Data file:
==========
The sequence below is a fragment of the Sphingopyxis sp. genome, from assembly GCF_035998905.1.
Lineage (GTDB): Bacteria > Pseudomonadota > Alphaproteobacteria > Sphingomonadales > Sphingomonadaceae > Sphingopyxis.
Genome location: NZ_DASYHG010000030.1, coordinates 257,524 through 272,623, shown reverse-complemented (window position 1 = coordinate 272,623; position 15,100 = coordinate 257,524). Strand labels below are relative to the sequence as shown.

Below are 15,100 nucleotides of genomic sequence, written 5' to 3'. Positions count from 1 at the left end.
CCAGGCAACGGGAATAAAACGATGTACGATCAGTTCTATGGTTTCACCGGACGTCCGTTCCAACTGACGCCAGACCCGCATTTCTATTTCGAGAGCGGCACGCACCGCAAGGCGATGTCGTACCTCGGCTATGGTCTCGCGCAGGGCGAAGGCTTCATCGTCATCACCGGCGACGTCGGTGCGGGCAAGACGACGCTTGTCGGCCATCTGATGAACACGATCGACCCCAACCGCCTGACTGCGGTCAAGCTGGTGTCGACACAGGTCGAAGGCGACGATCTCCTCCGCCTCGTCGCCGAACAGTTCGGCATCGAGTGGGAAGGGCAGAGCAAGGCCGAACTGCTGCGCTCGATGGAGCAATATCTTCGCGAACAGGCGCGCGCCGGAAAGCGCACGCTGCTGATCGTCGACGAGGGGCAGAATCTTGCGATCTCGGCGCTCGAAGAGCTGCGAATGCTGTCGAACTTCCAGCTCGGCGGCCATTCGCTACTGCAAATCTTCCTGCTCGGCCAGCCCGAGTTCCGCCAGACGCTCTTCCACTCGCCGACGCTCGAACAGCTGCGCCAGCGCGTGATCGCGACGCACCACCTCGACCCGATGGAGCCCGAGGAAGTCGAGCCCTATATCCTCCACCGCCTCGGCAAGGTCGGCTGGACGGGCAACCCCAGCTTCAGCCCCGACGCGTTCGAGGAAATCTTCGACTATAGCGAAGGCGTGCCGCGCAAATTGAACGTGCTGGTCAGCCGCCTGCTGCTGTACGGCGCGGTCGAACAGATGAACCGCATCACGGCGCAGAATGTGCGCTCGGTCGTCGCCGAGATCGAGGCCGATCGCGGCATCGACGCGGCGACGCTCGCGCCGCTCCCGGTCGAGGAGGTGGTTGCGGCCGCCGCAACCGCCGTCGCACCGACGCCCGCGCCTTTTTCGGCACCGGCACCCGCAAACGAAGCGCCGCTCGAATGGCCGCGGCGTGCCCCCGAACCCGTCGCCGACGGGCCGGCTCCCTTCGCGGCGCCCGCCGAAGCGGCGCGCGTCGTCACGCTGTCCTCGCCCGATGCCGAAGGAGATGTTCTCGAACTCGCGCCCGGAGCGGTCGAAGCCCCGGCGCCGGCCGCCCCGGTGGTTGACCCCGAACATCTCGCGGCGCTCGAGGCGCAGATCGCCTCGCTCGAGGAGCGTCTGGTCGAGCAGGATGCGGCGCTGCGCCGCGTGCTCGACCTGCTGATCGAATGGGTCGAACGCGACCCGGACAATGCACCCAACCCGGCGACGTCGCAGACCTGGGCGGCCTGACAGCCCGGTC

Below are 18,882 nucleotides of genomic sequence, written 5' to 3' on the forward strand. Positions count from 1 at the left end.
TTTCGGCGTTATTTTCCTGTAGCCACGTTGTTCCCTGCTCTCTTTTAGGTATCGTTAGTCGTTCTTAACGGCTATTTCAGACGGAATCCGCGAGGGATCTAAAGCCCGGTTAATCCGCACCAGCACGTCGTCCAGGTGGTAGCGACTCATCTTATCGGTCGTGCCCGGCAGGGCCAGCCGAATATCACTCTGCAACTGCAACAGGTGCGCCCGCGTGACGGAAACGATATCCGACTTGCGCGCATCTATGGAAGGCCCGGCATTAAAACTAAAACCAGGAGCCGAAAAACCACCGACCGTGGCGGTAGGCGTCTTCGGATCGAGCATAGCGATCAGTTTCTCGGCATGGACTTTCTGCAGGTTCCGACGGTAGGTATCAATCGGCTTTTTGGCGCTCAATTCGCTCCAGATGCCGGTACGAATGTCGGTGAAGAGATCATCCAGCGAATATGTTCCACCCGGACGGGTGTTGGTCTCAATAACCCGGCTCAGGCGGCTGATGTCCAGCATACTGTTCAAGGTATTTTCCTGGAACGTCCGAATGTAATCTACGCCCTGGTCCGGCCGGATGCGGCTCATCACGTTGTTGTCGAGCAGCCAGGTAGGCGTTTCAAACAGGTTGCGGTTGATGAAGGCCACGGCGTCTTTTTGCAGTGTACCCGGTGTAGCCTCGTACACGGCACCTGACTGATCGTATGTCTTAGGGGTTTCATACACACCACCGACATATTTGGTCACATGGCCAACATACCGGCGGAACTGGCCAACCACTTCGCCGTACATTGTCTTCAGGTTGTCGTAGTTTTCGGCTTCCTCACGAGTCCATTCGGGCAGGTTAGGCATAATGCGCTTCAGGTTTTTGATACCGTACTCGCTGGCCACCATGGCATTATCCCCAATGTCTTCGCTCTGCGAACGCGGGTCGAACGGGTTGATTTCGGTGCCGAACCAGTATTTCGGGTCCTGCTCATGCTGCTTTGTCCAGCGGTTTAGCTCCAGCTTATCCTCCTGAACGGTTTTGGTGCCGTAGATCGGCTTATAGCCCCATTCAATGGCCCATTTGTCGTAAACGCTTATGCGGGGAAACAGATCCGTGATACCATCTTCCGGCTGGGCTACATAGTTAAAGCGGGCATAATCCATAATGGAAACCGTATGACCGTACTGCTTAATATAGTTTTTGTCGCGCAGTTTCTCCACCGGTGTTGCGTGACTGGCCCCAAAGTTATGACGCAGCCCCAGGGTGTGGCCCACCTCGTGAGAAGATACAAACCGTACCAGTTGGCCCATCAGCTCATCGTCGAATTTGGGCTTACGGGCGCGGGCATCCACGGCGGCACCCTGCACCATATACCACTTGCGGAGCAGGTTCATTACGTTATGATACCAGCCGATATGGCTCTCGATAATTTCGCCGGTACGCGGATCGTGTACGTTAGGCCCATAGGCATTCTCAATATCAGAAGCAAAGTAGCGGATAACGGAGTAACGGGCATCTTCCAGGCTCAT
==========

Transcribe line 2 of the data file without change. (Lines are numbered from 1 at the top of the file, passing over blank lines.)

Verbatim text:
Lineage (GTDB): Bacteria > Pseudomonadota > Alphaproteobacteria > Sphingomonadales > Sphingomonadaceae > Sphingopyxis.